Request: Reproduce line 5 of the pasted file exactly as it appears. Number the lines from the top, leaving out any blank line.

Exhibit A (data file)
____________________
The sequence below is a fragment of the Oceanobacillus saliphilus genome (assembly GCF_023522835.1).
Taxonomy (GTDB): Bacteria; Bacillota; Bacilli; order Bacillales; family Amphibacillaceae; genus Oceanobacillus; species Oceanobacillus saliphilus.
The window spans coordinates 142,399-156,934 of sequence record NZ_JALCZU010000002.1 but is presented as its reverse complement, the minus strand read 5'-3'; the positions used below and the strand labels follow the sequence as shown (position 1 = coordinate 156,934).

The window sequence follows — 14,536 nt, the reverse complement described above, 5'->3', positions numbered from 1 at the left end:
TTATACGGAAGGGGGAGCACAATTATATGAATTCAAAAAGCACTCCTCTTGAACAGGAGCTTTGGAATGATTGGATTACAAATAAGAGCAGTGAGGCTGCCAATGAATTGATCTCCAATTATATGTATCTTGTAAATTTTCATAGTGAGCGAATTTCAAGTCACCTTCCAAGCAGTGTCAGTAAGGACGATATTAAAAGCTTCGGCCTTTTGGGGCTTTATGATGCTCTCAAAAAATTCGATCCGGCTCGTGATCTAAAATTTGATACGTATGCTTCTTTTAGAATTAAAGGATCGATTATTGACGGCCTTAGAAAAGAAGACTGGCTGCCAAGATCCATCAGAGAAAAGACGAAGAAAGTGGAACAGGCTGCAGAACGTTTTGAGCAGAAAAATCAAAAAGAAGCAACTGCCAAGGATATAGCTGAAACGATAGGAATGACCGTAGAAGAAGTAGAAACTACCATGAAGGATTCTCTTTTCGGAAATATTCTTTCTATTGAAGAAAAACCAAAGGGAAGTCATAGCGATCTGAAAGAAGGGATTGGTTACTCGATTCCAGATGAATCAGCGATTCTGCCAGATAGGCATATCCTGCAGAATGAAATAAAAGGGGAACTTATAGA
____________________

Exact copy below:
TTATACGGAAGGGGGAGCACAATTATATGAATTCAAAAAGCACTCCTCTTGAACAGGAGCTTTGGAATGATTGGATTACAAATAAGAGCAGTGAGGCTGCCAATGAATTGATCTCCAATTATATGTATCTTGTAAATTTTCATAGTGAGCGAATTTCAAGTCACCTTCCAAGCAGTGTCAGTAAGGACGATATTAAAAGCTTCGGCCTTTTGGGGCTTTATGATGCTCTCAAAAAATTCGATCCGGCTCGTGATCTAAAATTTGATACGTATGCTTCTTTTAGAATTAAAGGATCGATTATTGACGGCCTTAGAAAAGAAGACTGGCTGCCAAGATCCATCAGAGAAAAGACGAAGAAAGTGGAACAGGCTGCAGAACGTTTTGAGCAGAAAAATCAAAAAGAAGCAACTGCCAAGGATATAGCTGAAACGATAGGAATGACCGTAGAAGAAGTAGAAACTACCATGAAGGATTCTCTTTTCGGAAATATTCTTTCTATTGAAGAAAAACCAAAGGGAAGTCATAGCGATCTGAAAGAAGGGATTGGTTACTCGATTCCAGATGAATCAGCGATTCTGCCAGATAGGCATATCCTGCAGAATGAAATAAAAGGGGAACTTATAGA